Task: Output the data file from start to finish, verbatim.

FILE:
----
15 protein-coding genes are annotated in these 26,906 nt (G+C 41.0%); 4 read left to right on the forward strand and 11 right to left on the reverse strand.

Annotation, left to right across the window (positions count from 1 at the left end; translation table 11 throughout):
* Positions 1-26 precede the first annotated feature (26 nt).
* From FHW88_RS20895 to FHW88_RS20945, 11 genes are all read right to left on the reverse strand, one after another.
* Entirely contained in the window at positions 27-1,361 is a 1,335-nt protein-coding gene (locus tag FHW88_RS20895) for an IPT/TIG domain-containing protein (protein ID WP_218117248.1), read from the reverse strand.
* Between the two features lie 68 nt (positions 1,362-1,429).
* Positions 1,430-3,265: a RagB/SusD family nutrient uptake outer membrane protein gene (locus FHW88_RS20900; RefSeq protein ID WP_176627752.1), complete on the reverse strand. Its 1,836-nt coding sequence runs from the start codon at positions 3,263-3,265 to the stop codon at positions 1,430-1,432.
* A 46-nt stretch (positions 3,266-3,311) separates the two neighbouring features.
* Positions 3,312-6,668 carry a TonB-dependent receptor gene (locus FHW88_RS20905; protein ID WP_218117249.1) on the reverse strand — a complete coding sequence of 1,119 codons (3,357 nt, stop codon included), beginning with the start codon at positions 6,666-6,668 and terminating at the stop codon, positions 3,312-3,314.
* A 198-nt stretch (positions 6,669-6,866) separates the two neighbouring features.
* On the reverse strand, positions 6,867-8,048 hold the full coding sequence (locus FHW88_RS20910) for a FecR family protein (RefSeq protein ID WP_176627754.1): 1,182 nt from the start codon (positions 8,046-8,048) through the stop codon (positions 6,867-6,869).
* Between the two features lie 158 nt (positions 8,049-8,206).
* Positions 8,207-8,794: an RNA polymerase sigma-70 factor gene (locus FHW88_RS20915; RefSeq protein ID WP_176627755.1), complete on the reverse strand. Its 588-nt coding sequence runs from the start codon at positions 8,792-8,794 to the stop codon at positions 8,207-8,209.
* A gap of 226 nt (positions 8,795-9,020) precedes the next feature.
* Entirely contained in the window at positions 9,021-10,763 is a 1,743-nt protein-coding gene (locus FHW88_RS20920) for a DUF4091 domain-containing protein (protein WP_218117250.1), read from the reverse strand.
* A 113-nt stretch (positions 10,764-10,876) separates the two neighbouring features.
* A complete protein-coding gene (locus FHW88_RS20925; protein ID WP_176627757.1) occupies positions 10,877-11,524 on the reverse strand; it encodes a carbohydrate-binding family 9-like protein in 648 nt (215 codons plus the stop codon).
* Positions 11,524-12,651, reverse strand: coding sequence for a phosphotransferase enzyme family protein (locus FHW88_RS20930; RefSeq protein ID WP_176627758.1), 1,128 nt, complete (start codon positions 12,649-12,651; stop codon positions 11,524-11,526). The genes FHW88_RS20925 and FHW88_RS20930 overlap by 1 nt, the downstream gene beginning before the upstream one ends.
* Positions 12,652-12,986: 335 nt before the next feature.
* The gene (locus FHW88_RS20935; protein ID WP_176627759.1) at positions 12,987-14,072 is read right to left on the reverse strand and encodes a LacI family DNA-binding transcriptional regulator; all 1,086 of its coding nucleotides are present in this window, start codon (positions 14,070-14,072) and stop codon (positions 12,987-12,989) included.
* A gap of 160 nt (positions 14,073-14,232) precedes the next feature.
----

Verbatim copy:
15 protein-coding genes are annotated in these 26,906 nt (G+C 41.0%); 4 read left to right on the forward strand and 11 right to left on the reverse strand.

Annotation, left to right across the window (positions count from 1 at the left end; translation table 11 throughout):
* Positions 1-26 precede the first annotated feature (26 nt).
* From FHW88_RS20895 to FHW88_RS20945, 11 genes are all read right to left on the reverse strand, one after another.
* Entirely contained in the window at positions 27-1,361 is a 1,335-nt protein-coding gene (locus tag FHW88_RS20895) for an IPT/TIG domain-containing protein (protein ID WP_218117248.1), read from the reverse strand.
* Between the two features lie 68 nt (positions 1,362-1,429).
* Positions 1,430-3,265: a RagB/SusD family nutrient uptake outer membrane protein gene (locus FHW88_RS20900; RefSeq protein ID WP_176627752.1), complete on the reverse strand. Its 1,836-nt coding sequence runs from the start codon at positions 3,263-3,265 to the stop codon at positions 1,430-1,432.
* A 46-nt stretch (positions 3,266-3,311) separates the two neighbouring features.
* Positions 3,312-6,668 carry a TonB-dependent receptor gene (locus FHW88_RS20905; protein ID WP_218117249.1) on the reverse strand — a complete coding sequence of 1,119 codons (3,357 nt, stop codon included), beginning with the start codon at positions 6,666-6,668 and terminating at the stop codon, positions 3,312-3,314.
* A 198-nt stretch (positions 6,669-6,866) separates the two neighbouring features.
* On the reverse strand, positions 6,867-8,048 hold the full coding sequence (locus FHW88_RS20910) for a FecR family protein (RefSeq protein ID WP_176627754.1): 1,182 nt from the start codon (positions 8,046-8,048) through the stop codon (positions 6,867-6,869).
* Between the two features lie 158 nt (positions 8,049-8,206).
* Positions 8,207-8,794: an RNA polymerase sigma-70 factor gene (locus FHW88_RS20915; RefSeq protein ID WP_176627755.1), complete on the reverse strand. Its 588-nt coding sequence runs from the start codon at positions 8,792-8,794 to the stop codon at positions 8,207-8,209.
* A gap of 226 nt (positions 8,795-9,020) precedes the next feature.
* Entirely contained in the window at positions 9,021-10,763 is a 1,743-nt protein-coding gene (locus FHW88_RS20920) for a DUF4091 domain-containing protein (protein WP_218117250.1), read from the reverse strand.
* A 113-nt stretch (positions 10,764-10,876) separates the two neighbouring features.
* A complete protein-coding gene (locus FHW88_RS20925; protein ID WP_176627757.1) occupies positions 10,877-11,524 on the reverse strand; it encodes a carbohydrate-binding family 9-like protein in 648 nt (215 codons plus the stop codon).
* Positions 11,524-12,651, reverse strand: coding sequence for a phosphotransferase enzyme family protein (locus FHW88_RS20930; RefSeq protein ID WP_176627758.1), 1,128 nt, complete (start codon positions 12,649-12,651; stop codon positions 11,524-11,526). The genes FHW88_RS20925 and FHW88_RS20930 overlap by 1 nt, the downstream gene beginning before the upstream one ends.
* Positions 12,652-12,986: 335 nt before the next feature.
* The gene (locus FHW88_RS20935; protein ID WP_176627759.1) at positions 12,987-14,072 is read right to left on the reverse strand and encodes a LacI family DNA-binding transcriptional regulator; all 1,086 of its coding nucleotides are present in this window, start codon (positions 14,070-14,072) and stop codon (positions 12,987-12,989) included.
* A gap of 160 nt (positions 14,073-14,232) precedes the next feature.